But your spot-on comments leave me wondering, do you say “new clee er” or “new que ler” because I’m thinking the latter.

      • This reply is epic and super funny.. well played C Fuller!

  2. Not many people outside Japan actually remember what happened in 2011. A huge earthquake and Tsunami struck the coast of Japan killing at least 18,000 people, devastating large areas of land and spreading large amounts of chemical pollution from destroyed factories over the coastal area. Some nuclear power stations were also damaged.

    http://www.ncbi.nlm.nih.gov/pmc/articles/PMC3222972/

    http://www.amazon.co.uk/Kimin-Forgotten-Leslie-E-Corrice-ebook/dp/B00GMPBSTO/ref=sr_1_1?s=books&ie=UTF8&qid=1439363927&sr=1-1&keywords=Kimin%3A+Japan%E2%80%99s+Forgotten+People

    What the anti-nuclear activists would like us to think is that the end of the world has started in Fukushima.
    The accident at Fukushima is not to be underestimated, but as far as can be determined at present the containment, although damaged, held and kept most of the radioactive material in place unlike in Chernobyl. An understandably cautious recovery process is underway. Unit 4 spent fuel pool has been emptied without drama, work has started on Unit 3. As time passes the more radioactive components decay making the job easier. Despite what the scaremongers say criticality is no longer possible and decay heat has now reduced to a level where loss of cooling would not be a major problem.
    The cleanup is expected to take 10s of years, but that is the sensible way to deal with nuclear decommissioning, to allow all the short half-life (generally the most radioactive) materials to decay before you start.

    The risks to the people surrounding the plant are greatly increased by the nuclear scaremongering. Most of the deaths attributed to the Fukushima accident are due to the evacuation, none so far are due to radiation in any form. The dose criteria used for the evacuation are based on nothing. People live normally in parts of the world with considerably higher background radiation levels than the evacuation criteria used, yet the residents have been scared and stressed by all the publicity given to the doom-mongers which has caused most of the health problems and suicides.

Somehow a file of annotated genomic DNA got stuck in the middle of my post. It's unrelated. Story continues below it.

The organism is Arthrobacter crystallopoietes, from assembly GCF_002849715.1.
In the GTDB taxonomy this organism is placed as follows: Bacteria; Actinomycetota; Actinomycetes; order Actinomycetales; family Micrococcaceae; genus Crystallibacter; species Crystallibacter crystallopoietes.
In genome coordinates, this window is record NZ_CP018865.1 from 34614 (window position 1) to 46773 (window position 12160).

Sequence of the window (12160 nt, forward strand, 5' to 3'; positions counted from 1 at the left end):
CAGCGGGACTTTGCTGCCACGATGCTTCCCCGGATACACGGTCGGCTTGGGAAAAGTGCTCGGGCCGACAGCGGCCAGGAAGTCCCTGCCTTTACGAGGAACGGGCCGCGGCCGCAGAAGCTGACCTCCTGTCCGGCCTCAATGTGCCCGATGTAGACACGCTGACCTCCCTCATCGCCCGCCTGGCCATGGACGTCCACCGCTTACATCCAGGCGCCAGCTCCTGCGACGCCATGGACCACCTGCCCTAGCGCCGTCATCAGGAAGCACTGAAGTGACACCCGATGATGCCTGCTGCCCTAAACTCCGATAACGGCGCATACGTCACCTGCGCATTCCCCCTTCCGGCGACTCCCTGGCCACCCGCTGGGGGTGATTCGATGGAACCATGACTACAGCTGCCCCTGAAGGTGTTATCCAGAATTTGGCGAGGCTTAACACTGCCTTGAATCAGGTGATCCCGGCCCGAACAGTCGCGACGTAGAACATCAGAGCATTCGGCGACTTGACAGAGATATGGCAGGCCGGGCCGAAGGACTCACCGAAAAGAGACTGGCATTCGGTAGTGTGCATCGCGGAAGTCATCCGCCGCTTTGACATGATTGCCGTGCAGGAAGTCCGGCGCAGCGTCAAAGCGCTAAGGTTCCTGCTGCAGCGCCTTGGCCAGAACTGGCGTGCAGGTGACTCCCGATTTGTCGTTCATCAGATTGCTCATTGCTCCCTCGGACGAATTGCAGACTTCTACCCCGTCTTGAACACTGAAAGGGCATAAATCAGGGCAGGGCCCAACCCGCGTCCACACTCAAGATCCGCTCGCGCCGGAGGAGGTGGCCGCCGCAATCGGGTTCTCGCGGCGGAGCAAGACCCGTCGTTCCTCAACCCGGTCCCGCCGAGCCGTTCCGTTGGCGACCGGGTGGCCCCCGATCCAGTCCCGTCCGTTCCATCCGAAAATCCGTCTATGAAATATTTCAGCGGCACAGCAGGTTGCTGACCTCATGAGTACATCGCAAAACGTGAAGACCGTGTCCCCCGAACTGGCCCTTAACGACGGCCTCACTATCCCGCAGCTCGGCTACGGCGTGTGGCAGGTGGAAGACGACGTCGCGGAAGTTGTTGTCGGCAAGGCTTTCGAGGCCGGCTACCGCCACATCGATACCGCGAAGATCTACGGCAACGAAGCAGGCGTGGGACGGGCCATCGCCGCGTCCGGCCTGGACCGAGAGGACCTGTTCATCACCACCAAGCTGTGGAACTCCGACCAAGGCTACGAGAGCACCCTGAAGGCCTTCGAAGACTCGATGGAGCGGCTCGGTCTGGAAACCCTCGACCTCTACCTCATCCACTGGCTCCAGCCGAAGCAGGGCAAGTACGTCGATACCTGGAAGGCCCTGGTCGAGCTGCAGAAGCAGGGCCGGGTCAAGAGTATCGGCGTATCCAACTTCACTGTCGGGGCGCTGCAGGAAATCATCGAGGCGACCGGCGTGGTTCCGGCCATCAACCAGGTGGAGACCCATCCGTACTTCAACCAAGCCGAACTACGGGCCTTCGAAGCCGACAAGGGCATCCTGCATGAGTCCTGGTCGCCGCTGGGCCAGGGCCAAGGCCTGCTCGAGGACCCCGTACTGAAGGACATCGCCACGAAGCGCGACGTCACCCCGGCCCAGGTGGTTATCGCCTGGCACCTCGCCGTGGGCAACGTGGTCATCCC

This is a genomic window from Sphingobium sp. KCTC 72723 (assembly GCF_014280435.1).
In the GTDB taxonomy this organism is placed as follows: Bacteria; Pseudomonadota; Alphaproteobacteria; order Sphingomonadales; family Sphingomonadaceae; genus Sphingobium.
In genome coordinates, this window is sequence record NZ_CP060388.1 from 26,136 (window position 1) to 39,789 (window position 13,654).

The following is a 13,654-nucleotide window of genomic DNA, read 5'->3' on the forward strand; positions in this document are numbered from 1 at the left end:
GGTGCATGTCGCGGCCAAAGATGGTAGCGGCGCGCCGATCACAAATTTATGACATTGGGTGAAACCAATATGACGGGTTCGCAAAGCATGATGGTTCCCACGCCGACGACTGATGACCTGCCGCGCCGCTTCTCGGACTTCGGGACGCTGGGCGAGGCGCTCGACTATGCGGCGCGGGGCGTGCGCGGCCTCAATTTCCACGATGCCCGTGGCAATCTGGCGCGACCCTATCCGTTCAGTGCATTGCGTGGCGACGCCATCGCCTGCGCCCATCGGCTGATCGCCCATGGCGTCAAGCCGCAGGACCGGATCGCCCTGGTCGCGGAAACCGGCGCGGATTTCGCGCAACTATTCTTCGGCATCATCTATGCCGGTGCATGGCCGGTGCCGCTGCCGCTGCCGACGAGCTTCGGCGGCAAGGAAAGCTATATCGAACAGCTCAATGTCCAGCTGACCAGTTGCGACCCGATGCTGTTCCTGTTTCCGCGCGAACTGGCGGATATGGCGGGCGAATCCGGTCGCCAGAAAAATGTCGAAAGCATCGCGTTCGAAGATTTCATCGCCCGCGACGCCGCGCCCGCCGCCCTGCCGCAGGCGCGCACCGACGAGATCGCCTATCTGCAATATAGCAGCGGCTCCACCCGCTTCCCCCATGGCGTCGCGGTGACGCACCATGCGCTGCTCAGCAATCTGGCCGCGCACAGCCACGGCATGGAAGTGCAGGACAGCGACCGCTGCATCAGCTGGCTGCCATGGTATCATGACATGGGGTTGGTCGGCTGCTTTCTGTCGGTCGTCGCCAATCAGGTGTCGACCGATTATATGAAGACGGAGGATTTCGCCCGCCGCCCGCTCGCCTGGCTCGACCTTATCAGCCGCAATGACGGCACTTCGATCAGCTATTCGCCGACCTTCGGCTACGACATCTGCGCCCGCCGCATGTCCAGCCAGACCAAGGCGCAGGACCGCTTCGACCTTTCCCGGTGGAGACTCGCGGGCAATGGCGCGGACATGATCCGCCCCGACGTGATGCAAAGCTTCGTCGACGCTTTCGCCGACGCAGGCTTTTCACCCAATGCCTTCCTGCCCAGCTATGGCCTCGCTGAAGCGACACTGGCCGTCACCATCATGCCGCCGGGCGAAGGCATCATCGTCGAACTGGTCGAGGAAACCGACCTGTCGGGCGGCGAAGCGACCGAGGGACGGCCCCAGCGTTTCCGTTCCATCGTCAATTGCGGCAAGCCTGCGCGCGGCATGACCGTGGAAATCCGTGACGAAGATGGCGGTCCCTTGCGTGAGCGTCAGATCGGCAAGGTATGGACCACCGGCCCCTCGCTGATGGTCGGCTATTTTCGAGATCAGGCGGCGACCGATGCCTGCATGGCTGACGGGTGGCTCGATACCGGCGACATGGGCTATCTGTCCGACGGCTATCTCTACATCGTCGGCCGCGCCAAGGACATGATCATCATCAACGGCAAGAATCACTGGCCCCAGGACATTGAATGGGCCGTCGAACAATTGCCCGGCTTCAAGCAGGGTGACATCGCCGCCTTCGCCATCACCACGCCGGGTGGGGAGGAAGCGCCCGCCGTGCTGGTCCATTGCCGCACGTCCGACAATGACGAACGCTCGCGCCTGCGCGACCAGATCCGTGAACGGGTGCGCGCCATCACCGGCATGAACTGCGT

This article also goes on to comment on the amount of material and hence CO2 needed to build a nuclear power plant. Based on the limited information that the wind power producers release, it appears that for an equivalent electrical output wind power requires even more raw materials. Taking a typical 6MW wind turbine with a generous capacity factor of 25% 667 turbines will be required to replace a 1GWe nuclear plant.

    An American document I have gives the base for a 3.6 MW turbine as 20m x 20m x 3.6m deep. This requires the excavation (and removal) of 1440mm3 of spoil which is around 2200 tonnes. This hole is then refilled with 3400 tonnes of concrete.

    So for I GWe of land based wind power we would have to remove around 1.5 million tonnes of soil and replace it with 2.3 million tonnes of concrete before we can even consider the towers and turbines.

    The figures for Hinckley Point C in England which will generate 3.6 GWe are the excavation of 4 million cubic meters of soil (6 million tonnes) and the pouring of 3 million tonnes of concrete. So for I GWe this requires the excavation of 1.1 Million tonnes of soil and the pouring of 830,000 tonnes of concrete.

    Is wind power really such a good idea or is nuclear really so bad?

    Best regards

    Roger

    • Yes, Roger, it is. And here’s why. Whenever the questions over nuclear power are raised, people such as yourselves always use the same tired arguments. ‘It’s so much safer now’, ‘those were freak conditions to cause a triple meltdown’, etc, et al. None of you, ever, address the elephant in the room. What on earth to do with tonnes and tonnes of highly radioactive waste? The simple answer is that you don’t know. It can’t be dealt with, not with current technology. In Japan. It can’t even be safely buried. Too much risk from earthquakes. We’re talking about the need to future proof containment for extreme lengths of time. Cold fusion might well be the answer, but that is decades away from being viable, if ever. The reason the planet is covered in poorly designed aging reactors in the first place, is the result of a desperate need to binge on fissile material for weapons of mass destruction. It was the arms race that lead to such terrible reactor templates in the first place.
      Now, you may well decry the initial construction costs for, say, a wind farm with very large turbines, but if doing so, please also account for running costs, security, reprocessing of waste, decommissioning and disaster recovery when doing your cost benefit analysis for nuclear. Last time I checked, there are no windfalls spewing thousands of tons of highly radioactive waste into the dying Pacific!